Between staying assertive, and having your assistant or assistants help wrangle your subjects, you shouldn’t have any trouble keeping the group on task so you can get the shots you need. However, if you have an especially rowdy or difficult group, you can always grab the mother of the bride or another family member to help out. No one wants to incur the wrath of the mom!

 

Loosening Up

Ok so you’ve got your group settled, posed and ready for the shot. But what if your group is stiff, boring or all around not photogenic? Some bridal parties naturally vibe off each other and give you tons of personality and shot diversity without much effort. But some groups might be full of people who’ve just met, or people who are nervous on camera. 

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First of all, you can’t MAKE someone take a good photo. Some people are beyond help, and there’s only so much you can do. I’ve been taking portraits for seven years and I still run across people who I simply can’t get to loosen up. So if you’ve got an especially difficult group, calm down and take a breath, but know that there are a few things you can do.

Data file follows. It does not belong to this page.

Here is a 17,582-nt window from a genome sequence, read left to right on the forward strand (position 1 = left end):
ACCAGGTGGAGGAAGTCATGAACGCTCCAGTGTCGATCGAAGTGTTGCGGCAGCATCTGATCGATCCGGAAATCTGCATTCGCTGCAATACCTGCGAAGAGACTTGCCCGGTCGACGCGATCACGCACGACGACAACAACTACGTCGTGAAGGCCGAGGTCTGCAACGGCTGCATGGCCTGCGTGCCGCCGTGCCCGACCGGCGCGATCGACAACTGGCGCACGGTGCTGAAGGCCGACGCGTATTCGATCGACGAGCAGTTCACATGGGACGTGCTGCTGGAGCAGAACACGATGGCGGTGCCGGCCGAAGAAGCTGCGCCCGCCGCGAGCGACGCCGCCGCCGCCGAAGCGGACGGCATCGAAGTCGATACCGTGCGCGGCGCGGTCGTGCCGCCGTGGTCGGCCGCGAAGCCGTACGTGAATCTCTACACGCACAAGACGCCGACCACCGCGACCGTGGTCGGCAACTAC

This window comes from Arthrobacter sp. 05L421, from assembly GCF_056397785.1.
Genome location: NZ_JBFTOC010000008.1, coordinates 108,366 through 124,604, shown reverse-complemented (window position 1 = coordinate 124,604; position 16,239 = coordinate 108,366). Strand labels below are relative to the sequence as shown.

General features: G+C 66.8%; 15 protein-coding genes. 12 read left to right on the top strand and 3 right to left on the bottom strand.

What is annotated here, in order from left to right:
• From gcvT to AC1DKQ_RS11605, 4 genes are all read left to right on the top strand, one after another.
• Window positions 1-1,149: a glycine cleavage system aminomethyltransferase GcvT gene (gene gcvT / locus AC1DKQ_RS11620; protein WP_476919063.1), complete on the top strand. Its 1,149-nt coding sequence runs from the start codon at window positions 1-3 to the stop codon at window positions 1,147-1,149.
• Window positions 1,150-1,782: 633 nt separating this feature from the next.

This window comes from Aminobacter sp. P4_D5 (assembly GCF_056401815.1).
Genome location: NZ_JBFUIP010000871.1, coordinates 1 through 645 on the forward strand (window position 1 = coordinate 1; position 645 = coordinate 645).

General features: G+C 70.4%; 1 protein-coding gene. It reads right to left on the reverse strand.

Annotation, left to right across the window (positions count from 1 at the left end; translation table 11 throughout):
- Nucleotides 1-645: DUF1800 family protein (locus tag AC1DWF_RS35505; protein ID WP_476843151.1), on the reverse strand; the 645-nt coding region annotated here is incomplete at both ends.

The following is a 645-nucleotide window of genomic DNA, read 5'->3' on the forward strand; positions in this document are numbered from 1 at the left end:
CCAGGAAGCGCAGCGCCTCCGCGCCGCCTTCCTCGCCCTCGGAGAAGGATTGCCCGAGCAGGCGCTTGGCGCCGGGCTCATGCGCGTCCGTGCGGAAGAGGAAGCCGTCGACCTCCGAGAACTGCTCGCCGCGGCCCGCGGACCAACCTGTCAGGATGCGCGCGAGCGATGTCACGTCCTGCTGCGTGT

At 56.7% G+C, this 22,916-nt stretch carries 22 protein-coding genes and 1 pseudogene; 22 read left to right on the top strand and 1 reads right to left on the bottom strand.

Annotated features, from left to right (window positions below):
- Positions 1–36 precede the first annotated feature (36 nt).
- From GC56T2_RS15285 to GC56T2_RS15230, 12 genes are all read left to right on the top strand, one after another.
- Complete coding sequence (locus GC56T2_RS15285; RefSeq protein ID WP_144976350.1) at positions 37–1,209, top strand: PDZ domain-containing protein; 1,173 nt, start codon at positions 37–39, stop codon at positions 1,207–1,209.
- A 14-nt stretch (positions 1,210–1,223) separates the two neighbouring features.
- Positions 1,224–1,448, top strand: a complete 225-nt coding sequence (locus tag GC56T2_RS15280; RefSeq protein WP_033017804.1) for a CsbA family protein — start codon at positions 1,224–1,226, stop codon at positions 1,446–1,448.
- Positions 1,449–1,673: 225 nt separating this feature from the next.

The first thing I do after taking a few initial photos is to tell people to literally “shake it out”. I’ll drop my camera and demonstrate by shaking my head, shoulders and mouth, making a PFFFFTTTTTTTT sound with my lips. Making them do this helps them to relax, but also, watching ME do it looks ridiculous and can sometimes lighten someone up a bit. 

Another good thing to do is to have your subjects interact with one another, if they’re comfortable with it. Have them chat with each other while you take photos. Sometimes you’ll get really candid, natural looks from them while they talk, and when you tell them to stop they’re often a bit more loose and distracted. 

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Lastly, the most important thing you can do is communicate. This goes for every portrait you’ll ever take, but especially here. Let your subjects know how they’re doing. Tell them they look good, they’re doing well, etc. Make specific call outs, too. Single people out and compliment them on specific qualities, within reason. Don’t be weird about it, but saying things like “You’ve got a great smile” or “Your pose looks very natural right now” are great things to say. Don’t ever discourage someone, but also feel free to make suggestions. And be specific! If someone seems stiff, point it out to them by showing them how you want them to look. I will literally look at them and demonstrate exactly how I want them to look or pose so they can actually see what I’m looking for. This REALLY helps me with groups of women, by the way. Watching a guy do a very feminine pose or expression usually gets a decent laugh and helps everyone loosen up.